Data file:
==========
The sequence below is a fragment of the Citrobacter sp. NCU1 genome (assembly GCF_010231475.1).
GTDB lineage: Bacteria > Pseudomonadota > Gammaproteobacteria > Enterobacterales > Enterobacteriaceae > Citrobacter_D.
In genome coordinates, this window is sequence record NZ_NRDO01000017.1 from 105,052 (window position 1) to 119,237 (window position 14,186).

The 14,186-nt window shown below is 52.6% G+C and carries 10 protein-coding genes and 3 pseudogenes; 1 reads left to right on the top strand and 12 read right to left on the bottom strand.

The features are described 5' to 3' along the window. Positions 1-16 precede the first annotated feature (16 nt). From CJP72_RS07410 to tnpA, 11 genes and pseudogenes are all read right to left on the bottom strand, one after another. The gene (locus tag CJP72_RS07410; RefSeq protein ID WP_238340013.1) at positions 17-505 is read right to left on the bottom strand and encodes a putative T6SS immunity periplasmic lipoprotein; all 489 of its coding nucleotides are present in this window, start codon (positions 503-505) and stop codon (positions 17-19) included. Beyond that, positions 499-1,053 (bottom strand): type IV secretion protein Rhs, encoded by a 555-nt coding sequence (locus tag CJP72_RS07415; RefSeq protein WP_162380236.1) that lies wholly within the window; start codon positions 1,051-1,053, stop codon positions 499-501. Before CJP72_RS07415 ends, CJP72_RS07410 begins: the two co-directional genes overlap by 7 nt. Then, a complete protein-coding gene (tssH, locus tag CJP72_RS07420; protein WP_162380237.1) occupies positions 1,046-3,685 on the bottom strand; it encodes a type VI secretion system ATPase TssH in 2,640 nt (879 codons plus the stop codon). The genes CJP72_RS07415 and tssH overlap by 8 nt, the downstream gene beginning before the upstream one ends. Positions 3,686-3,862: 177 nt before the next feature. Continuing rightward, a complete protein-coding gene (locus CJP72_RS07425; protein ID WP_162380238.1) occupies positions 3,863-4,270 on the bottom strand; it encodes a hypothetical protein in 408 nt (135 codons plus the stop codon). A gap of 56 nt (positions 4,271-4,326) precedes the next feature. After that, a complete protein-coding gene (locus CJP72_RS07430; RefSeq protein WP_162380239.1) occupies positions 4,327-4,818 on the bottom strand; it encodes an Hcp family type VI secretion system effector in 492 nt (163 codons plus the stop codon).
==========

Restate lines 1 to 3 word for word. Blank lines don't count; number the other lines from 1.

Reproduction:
The sequence below is a fragment of the Citrobacter sp. NCU1 genome (assembly GCF_010231475.1).
GTDB lineage: Bacteria > Pseudomonadota > Gammaproteobacteria > Enterobacterales > Enterobacteriaceae > Citrobacter_D.
In genome coordinates, this window is sequence record NZ_NRDO01000017.1 from 105,052 (window position 1) to 119,237 (window position 14,186).